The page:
Another post on another regular spot and an easy place to visit. The Gilbert Riparian Water Preserve, (aka GWR or Gilbert Water Ranch) is a birding spot one should not miss when visiting Arizona. Always has a lot of the regular in-season, local birds, but many times some rarities decide to pay a visit, such as the Winter Wren from a few posts back (and to my knowledge is still there, but being a bit more discreet). The latest bird that decided to camp out here was a Northern Parula. This is a bird of eastern United States, but just about every year a few wander to the west for the fall and winter. Many birders got great views of it and many also got some great photos, but for many reasons I was not able to get there and look for it until about a week ago before the cold temps kicked in. It was pretty well known what area it was hanging out, so of course that was my priority location when I arrived and sure enough it made its regular appearance where I got great looks at it. It definitely made me work for my photos (as most warblers do), and although it did not come to the front of a tree and pose in full sunlight for me, the photos are adequate enough for a positive ID.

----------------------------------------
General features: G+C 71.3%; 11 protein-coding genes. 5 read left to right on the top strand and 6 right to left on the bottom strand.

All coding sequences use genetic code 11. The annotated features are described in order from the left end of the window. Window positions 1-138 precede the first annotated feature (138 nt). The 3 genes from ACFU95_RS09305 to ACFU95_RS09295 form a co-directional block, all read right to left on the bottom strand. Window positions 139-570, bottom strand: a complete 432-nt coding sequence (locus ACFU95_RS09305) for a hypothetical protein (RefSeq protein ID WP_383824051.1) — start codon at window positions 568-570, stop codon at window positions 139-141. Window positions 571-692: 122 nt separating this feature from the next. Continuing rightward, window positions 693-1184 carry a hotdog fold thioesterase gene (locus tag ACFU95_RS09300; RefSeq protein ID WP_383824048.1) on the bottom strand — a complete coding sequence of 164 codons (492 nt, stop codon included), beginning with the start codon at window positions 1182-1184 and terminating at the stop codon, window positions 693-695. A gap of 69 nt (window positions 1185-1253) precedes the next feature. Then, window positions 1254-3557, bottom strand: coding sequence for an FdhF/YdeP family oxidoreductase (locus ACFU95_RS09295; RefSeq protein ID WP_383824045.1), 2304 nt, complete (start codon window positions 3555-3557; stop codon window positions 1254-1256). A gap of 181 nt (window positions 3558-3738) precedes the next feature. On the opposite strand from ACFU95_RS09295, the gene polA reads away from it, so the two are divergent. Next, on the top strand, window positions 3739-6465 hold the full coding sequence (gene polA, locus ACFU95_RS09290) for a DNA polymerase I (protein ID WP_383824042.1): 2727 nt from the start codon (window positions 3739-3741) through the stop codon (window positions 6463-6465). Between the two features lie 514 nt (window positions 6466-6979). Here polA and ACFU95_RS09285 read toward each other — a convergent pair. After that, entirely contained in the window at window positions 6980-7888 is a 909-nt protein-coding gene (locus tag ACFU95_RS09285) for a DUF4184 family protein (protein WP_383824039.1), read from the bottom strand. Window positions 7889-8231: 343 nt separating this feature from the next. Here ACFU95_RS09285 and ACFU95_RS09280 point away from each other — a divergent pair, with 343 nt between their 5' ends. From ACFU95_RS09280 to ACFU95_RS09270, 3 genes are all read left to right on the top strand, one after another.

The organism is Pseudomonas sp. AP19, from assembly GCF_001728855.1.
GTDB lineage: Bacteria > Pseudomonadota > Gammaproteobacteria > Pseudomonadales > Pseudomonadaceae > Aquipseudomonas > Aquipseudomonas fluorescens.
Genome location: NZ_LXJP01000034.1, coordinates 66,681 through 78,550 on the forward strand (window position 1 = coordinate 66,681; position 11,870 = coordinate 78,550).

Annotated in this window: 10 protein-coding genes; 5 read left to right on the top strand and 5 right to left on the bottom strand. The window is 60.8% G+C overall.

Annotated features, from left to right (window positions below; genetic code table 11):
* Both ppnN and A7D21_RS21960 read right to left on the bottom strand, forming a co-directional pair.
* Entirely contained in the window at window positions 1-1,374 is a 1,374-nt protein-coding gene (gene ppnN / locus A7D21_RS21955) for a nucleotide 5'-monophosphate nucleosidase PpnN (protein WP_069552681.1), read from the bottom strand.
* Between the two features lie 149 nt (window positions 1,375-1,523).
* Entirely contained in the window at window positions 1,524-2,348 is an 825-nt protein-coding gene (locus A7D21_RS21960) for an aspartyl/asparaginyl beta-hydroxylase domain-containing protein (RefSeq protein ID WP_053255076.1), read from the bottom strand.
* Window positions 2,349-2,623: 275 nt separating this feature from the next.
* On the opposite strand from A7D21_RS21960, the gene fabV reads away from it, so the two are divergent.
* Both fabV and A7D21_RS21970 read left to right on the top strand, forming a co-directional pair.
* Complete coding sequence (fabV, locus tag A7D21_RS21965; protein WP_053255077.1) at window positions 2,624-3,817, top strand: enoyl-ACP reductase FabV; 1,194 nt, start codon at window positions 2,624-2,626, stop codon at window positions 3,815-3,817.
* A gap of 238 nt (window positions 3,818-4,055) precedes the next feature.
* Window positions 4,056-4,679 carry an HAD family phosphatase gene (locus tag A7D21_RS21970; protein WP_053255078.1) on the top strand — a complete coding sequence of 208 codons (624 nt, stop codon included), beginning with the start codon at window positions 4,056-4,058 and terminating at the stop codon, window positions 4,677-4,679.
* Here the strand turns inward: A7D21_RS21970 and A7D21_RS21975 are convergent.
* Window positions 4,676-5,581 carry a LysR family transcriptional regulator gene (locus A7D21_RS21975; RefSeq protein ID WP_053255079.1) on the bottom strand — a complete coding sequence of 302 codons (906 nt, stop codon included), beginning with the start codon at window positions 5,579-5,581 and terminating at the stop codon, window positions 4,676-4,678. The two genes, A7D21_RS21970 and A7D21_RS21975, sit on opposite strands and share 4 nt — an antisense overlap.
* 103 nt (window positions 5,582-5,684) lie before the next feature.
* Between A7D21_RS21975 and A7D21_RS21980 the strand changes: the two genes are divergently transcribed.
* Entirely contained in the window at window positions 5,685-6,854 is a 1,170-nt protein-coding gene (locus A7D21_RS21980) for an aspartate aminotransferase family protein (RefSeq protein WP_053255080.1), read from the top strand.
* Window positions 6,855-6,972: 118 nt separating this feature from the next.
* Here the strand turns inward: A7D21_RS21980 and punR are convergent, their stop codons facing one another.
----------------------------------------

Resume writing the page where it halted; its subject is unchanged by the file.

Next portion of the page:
Along with the Northern Parula there was another visitor in the same area that should not have been there. A male Yellow Warbler has been hanging out in the same vicinity. This bird should have been much further south, like maybe Mexico, not in Arizona for the winter. The Yellow Warbler was even more difficult to photograph for the simple fact it did not stay in the area for a very long time. So I had to settle for a photo with a lot of branches in front of the bird.
After seeing these two wonderful warblers, my wanderings then veered to some of the ponds to find a couple of specialty waterfowl; a Common Merganser female and a Hooded Merganser female. Neither species is considered rare in Arizona, but they are a bit uncommon compared to some of the ducks, which includes Mallards which is probably the most common duck throughout the entire United States.
Also could not help but taking a couple of photos of some birds in the trees; a male Anna's Hummingbird and a female Red-winged Blackbird. The later bird has stymied more than one novice birder in trying to identify it as it looks so much different than the male of this species.